Development of Anti-spasm and Muscle Stiffness Drugs
Development of Anti-spasm and Muscle Stiffness Drugs
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Development of Anti-spasm and Muscle Stiffness Drugs.
Muscle spasticity is a sensory motor disorder characterized by involuntary skeletal muscle tension caused by increased spinal cord reflex activity after upper motor neuron injury.
It is common in myopathy such as stroke, trauma, cerebral palsy, and multiple sclerosis patient.
Muscle spasm and back spasm pain after nervous system injury make most patients unable to live and work normally, thus causing a serious burden on the patient’s family and society. The current treatment options for skeletal muscle spasms mainly include the use of muscle relaxants for drug therapy or direct surgical treatment.
The existing muscle relaxants on the market mainly include baclofen and tizanidine that act on the central nervous system, botulinum toxin and succinylcholine that act on neuromuscular junctions, and those that act on the sarcoplasmic reticulum of muscle cells.Dantrolin et al.
However, since the targets of these drugs are upstream regulators that control muscle contraction, they are prone to cause side effects in the nervous system and cardiovascular.
In addition, surgical treatment through highly selective dorsal root rhizotomy can also easily lead to serious side effects, such as spinal paralysis, chronic back pain, sensory dysfunction, and cyst formation. Therefore, there is an urgent need to develop a new generation of antispasmodic drugs that can directly target muscle contraction effect proteins while avoiding various side effects such as the nervous system and cardiovascular system.
Myosin is an important effector protein in the process of muscle contraction. It is a type of ATP-dependent molecular motor in eukaryotic cells. It has ATP hydrolase activity and can use the energy generated when ATP is hydrolyzed to promote muscle contraction. . Myosin is a very large superfamily consisting of multiple members.
Among them, the main myosin 2 subtype is found in skeletal muscle, which is also the earliest type of myosin discovered. Myosin 2 in humans is coded by 16 genes MyH1-16, and is widely distributed in skeletal muscle, cardiac muscle, smooth muscle and other tissues.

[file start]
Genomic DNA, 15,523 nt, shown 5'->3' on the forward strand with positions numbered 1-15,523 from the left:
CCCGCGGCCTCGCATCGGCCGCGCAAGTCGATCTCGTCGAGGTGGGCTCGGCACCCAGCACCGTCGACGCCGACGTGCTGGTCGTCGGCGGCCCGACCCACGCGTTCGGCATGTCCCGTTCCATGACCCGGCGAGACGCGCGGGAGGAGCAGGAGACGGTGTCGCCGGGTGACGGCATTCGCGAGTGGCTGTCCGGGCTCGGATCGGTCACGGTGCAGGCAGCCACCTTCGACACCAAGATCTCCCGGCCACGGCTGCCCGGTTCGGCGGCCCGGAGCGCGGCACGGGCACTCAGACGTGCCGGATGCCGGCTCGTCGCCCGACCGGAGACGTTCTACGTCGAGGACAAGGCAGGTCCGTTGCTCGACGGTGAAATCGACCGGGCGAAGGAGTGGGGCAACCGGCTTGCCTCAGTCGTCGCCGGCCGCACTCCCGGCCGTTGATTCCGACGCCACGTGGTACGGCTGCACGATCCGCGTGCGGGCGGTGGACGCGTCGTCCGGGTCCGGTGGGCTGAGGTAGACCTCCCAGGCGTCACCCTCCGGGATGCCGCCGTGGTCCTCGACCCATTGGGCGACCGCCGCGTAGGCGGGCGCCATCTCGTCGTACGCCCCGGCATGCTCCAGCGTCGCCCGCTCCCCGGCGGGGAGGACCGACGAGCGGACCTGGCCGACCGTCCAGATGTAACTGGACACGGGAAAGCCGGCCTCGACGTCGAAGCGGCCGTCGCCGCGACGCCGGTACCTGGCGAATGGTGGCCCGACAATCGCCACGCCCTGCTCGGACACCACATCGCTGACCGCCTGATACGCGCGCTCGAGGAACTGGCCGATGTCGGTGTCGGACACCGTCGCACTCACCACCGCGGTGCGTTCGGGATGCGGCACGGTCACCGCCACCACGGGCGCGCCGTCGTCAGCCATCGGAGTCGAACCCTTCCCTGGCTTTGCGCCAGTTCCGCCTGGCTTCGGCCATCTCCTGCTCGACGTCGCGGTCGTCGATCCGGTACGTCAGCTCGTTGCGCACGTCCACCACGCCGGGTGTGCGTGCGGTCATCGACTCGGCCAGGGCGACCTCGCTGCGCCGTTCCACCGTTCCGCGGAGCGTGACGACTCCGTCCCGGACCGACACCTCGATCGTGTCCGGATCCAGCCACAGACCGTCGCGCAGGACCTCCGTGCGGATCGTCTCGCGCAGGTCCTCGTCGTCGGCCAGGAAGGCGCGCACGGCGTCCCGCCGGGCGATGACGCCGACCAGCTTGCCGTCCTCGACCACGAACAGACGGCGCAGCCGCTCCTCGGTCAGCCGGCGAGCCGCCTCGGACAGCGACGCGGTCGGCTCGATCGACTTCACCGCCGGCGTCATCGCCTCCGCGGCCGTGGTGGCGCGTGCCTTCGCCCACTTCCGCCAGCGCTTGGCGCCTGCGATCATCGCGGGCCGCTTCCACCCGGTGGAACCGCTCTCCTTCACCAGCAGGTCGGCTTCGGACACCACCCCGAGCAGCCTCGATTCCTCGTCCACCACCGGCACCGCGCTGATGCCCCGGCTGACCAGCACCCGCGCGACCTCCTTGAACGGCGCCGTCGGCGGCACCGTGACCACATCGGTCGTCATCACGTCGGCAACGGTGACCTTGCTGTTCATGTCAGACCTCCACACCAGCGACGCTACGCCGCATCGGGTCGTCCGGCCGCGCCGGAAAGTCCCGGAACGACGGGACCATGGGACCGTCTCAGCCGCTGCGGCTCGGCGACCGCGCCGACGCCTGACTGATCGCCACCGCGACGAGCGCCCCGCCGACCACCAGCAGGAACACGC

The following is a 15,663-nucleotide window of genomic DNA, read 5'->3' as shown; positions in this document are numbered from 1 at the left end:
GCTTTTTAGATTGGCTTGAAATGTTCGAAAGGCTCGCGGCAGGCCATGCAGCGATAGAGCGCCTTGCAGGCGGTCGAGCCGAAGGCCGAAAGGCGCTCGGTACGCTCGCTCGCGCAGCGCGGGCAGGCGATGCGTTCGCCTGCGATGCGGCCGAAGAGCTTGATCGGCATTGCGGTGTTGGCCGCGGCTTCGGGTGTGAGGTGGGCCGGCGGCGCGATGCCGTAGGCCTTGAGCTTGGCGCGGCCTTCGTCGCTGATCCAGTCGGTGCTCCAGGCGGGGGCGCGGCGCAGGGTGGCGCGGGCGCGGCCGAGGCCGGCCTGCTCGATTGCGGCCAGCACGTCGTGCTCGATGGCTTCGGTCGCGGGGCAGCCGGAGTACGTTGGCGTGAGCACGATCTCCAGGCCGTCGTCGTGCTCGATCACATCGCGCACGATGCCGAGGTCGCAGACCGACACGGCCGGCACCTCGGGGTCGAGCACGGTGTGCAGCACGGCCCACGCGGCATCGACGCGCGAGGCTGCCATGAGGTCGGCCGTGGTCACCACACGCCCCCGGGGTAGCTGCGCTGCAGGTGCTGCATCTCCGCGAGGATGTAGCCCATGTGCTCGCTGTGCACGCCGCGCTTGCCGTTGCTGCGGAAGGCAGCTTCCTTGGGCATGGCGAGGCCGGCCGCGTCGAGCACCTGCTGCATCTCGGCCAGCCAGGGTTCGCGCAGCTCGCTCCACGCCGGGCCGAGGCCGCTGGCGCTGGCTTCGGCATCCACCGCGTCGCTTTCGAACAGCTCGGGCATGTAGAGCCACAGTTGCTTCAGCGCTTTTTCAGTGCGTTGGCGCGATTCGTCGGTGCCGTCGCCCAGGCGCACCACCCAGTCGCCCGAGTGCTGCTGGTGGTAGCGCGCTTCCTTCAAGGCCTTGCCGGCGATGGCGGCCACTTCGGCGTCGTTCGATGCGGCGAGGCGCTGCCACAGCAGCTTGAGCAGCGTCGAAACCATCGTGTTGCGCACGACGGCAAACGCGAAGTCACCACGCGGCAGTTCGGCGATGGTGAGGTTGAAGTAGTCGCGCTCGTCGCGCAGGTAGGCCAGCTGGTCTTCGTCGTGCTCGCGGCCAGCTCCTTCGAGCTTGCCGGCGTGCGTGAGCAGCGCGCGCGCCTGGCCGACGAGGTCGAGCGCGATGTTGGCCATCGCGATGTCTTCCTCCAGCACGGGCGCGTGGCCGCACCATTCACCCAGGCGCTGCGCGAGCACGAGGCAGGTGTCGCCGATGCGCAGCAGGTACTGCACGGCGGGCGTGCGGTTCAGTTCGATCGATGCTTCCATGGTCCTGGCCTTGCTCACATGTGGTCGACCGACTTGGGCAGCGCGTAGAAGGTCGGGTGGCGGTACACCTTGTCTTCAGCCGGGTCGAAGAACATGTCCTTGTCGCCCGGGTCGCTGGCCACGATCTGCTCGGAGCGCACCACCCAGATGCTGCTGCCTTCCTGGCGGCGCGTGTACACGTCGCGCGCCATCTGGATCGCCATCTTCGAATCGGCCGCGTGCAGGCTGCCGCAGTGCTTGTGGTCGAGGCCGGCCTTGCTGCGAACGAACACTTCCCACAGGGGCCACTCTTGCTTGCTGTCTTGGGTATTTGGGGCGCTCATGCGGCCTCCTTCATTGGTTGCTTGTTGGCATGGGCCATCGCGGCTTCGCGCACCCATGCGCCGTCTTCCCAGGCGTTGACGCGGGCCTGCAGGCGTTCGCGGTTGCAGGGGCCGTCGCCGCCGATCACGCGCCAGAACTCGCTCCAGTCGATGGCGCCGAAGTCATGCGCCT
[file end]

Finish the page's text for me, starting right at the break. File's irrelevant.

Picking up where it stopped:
It is worth noting that in skeletal muscle, in addition to MyHC 2 X/D, and the three rapid subtypes of MyHC2A and MyHC2B, which have skeletal muscle specificity, other subtypes will interact with myosin 2 in other tissues such as heart muscle. It is highly similar in sequence and structure.
For example, the slow subtype encoded by the MyH7b gene is very similar to β-myosin in the heart muscle, which poses a challenge for the development of antispasmodic drugs that act on skeletal muscle with high selectivity.
Recently, Hungarian researchers reported on Cell the key residue difference between skeletal muscle and cardiac myosin type 2 in the communication center of the functional area, which can enable the development of direct and selective targeted treatment of spasticity and muscle stiffness. become possible.
The researchers first conducted in-depth research on the structure of MyHC IIa myosin, and developed and optimized a small molecule inhibitor that can be embedded in the Blebbistatin binding pocket—MPH-220 (Figure A). Experiments have shown that MPH-220 can specifically inhibit the fast-type skeletal muscle myosin 2 from the rabbit prune muscles, but has no effect on the myosin 2 on other tissues including porcine myocardium and smooth muscle (Figure E , F).
Through sequence analysis of the binding site of MPH-220, the researchers found that the rapid skeletal muscle myosin 2 and the subtypes of myosin 2 in other tissues have an amino acid difference near the binding site of MPH-220: In the rapid type of skeletal muscle myosin 2, there is a leucine at this site, while in the subtypes of myosin 2 in other tissues, this site is all phenylalanine (Figure B). Researchers speculate that this may be a major cause of the high specificity of MPH-200.
In order to test this hypothesis, the researchers mutated the alanine at the corresponding position in the 2C subtype of non-muscle myosin to leucine, and found that before the mutation, MPH-220 had an effect on non-muscle myosin. The protein 2C subtype has no effect, and after mutation, a significant inhibitory effect can be observed, which further confirms the researchers’ hypothesis (Figure E).